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Ischemic heart disease

  • Role of echo in patients with acute chest pain, presented by D Tsiapras (Athens, GR)  
  • Complications of acute myocardial infarction, presented by L Halmai (Szeged, HU)  
  • Stress echo protocols and techniques, presented by B Beleslin (Belgrade, RS)  
  • Doppler coronary flow reserve, presented by G Athanassopoulos (Pireas, GR)

1. Role of echo in patients with acute chest pain. /D Tsiapras
2-4% of patients with acute coronary syndromes have inadverted discharges based on troponin/ECG. Due to earlier appearance in ischemic cascade of wall motion abnormalities, echo might contribute to eliminate them. In this setting, contrast echo or strain analysis might be of interest, although when used inappropriately it might result in false diagnosis.
Predischarge evaluation with stress echo should be applied in cases with negative troponin.

Echo also has a pivotal role in aortic dissection for flap, extension of dissection and complications (aortic regurgitation, pericardial effusion). Pulmonary embolism has been reported in about 15% of patients with chest pain. The combination of an acceleration time of right ventricular ejection <60 msec and peak transtricuspid gradient<60 mmHg  with the Mc Connel sign (increased apical with decreased basal right ventricular thickening) contribute to make the diagnosis.

2. Complications of acute myocardial infarction. /L Halmai
Post-MI septal rupture (0.2% of myocardial infarctions-GUSTO 1 trial) has 24% mortality in 72 hours and 75%-90% in 30 days. Ischemic mitral regurgitation (MR) occurs in 25% of MI (mostly transient). Severe MR (PISA effective orifice area>0.2 cm2, regurgitant volume>30 ml, tenting area >2.5cm2) doubles the 1-year mortality. Papillary muscle rupture (1-5% of MI’s) usually concerns the posteromedial one (single vessel blood supply). It contributes to 5% of MI mortality and has a 90% mortality rate during the first week. Free wall rupture is subacute in 25% of cases and contributes to the 25% of MI mortality. Right ventricular infarction occurs in 30% of inferior MI and necessitates specific treatment to avoid early cardiogenic shock. Echo is the method of choice to guide early drainage in cases of pericardial tamponade (even with small amount of fluid in rapid accumulation).

3. Stress echo protocols and techniques. /B Beleslin
Several pharmacological stressors can be used which act differently (1: increase in coronary blood supply:dobutamine: inotropy-chronotropy via a1/b1 adrenergic receptors; 2: reduce blood supply: dipyridamole/adenosine vasodilation of arterioles-A2 receptors). Treadmill or bicycle ergometry may be used. All protocols provide excellent diagnostic accuracy at a low cost and lack of biohazards. Detailed analysis of test outcome (workload, heart rate, onset /recovery of ischemia, vessels involved) provides risk stratification. Contrast agents can be used to improve image quality when at least 2 segments are not visualized. Dedicated protocols for aortic stenosis and mitral regurgitation might also be applied.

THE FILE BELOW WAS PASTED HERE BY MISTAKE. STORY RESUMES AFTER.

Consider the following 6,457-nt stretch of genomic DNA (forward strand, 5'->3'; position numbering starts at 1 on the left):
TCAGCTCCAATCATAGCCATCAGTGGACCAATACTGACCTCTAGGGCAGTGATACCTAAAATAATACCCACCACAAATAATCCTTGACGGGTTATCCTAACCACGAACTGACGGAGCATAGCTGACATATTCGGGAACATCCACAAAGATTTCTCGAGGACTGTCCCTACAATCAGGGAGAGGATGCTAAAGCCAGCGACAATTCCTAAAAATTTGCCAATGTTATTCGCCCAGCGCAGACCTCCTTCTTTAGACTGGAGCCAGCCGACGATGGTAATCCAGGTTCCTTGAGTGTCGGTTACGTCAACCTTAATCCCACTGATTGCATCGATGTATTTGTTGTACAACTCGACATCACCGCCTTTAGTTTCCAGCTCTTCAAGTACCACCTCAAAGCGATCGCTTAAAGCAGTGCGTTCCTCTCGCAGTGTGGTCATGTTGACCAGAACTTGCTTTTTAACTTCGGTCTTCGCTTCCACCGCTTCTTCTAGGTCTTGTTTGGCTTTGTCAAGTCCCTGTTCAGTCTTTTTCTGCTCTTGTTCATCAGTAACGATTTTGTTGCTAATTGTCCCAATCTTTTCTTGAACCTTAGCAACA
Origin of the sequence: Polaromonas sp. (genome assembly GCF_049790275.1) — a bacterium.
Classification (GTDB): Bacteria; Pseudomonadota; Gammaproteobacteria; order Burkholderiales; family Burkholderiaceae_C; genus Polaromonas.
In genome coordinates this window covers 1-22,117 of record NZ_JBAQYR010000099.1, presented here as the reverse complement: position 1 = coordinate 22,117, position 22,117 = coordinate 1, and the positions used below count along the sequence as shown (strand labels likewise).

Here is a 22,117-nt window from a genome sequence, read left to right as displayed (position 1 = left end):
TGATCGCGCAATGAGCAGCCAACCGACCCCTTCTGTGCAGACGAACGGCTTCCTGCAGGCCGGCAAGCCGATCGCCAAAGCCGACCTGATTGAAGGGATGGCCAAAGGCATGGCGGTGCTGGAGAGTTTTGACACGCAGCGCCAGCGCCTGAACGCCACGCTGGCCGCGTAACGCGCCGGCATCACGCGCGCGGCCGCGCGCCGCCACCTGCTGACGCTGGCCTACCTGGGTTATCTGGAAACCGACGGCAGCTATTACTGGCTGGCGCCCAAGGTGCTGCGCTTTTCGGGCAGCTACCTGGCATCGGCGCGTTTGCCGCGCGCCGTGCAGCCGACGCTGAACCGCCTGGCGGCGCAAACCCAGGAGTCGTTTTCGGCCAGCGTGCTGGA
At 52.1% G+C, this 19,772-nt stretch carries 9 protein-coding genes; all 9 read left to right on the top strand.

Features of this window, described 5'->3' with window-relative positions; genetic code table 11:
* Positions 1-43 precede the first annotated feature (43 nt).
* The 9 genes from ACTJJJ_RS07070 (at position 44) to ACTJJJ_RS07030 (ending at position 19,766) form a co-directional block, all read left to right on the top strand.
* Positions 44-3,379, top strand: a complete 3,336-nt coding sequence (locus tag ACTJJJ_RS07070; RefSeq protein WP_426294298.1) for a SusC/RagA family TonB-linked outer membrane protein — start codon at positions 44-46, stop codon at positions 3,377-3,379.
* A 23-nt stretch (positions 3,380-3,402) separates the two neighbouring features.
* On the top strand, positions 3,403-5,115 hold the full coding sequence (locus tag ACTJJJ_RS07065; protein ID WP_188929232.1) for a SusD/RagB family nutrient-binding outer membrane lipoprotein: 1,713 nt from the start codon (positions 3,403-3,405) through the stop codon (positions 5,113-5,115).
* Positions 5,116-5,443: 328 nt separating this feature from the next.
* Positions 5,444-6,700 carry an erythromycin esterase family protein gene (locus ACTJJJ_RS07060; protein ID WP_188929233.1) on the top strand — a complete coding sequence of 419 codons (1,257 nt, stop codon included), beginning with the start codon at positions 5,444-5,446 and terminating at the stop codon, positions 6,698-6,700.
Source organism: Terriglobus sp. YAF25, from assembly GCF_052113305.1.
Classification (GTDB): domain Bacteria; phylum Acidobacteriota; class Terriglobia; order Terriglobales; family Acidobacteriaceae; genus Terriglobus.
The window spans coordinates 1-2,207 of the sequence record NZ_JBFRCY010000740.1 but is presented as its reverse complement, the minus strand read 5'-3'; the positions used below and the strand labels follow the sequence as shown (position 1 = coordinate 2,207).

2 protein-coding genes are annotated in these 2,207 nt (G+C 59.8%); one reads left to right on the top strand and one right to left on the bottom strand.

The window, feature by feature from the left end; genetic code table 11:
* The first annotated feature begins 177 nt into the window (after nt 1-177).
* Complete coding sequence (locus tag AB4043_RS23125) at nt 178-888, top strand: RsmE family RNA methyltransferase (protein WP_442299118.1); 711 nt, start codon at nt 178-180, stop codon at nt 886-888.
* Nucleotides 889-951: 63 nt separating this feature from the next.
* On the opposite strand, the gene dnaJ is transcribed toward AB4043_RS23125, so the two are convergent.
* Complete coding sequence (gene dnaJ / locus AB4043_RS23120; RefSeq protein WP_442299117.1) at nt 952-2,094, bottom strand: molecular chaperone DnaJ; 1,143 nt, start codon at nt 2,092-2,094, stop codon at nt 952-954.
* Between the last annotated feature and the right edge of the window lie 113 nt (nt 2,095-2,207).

4. Doppler coronary flow reserve./G Athanassopoulos
Noninvasive coronary velocity reserve (CVR) is feasible in almost all distal left anterior descending arteries and in at least 50% of cases for right coronary /circumflex artery with current echo machines. Use of either bolus or continuous infusion of adenosine (140mg/kg/min) is feasible without major complications. Microvascular coronary disease (diabetes, left ventricular hypertrophy, syndrome X) might reduce CVR value (range from 3 to 2). CVR> 2 reassures patency of the epicardial vessel with a clear lumen diameter >50% and contributes to the risk stratification in chronic coronary artery disease in conjunction to the stress echo outcome.

 The evaluation of CVR is supported by current ESC guidelines for revascularization. CVR contributes also to risk stratification of both dilated and hypertrophic cardiomyopathy.



There is a need for more extensive use of transthoracic echo in the emergency department especially in cases with acute coronary syndromes. Evolving technologies for better evaluation of left ventricular mechanics (strain analysis) might be of added clinical value. Early detection of mechanical complications of acute myocardial infarction is crucial to improve early and late outcome. Evolving functional mitral regurgitation post-myocardial infarction (MI) must be identified promptly. The broad spectrum of stress echo protocols should be applied in a more extensive manner in clinical practice. There is a great amount of evidence in order to secure risk stratification strategies in coronary artery disease. Clinical judgment and prudency should be exercised for individual patient tailoring of the protocol. The evaluation of coronary velocity reserve should be incorporated in stress echo protocols. It provides accurate information both for vessel patency as well as contributes to risk stratification in chronic coronary artery disease. It has excellent feasibility in post-revascularization follow-up more specifically the left anterior descending artery




Ischemic heart disease

The content of this article reflects the personal opinion of the author/s and is not necessarily the official position of the European Society of Cardiology.

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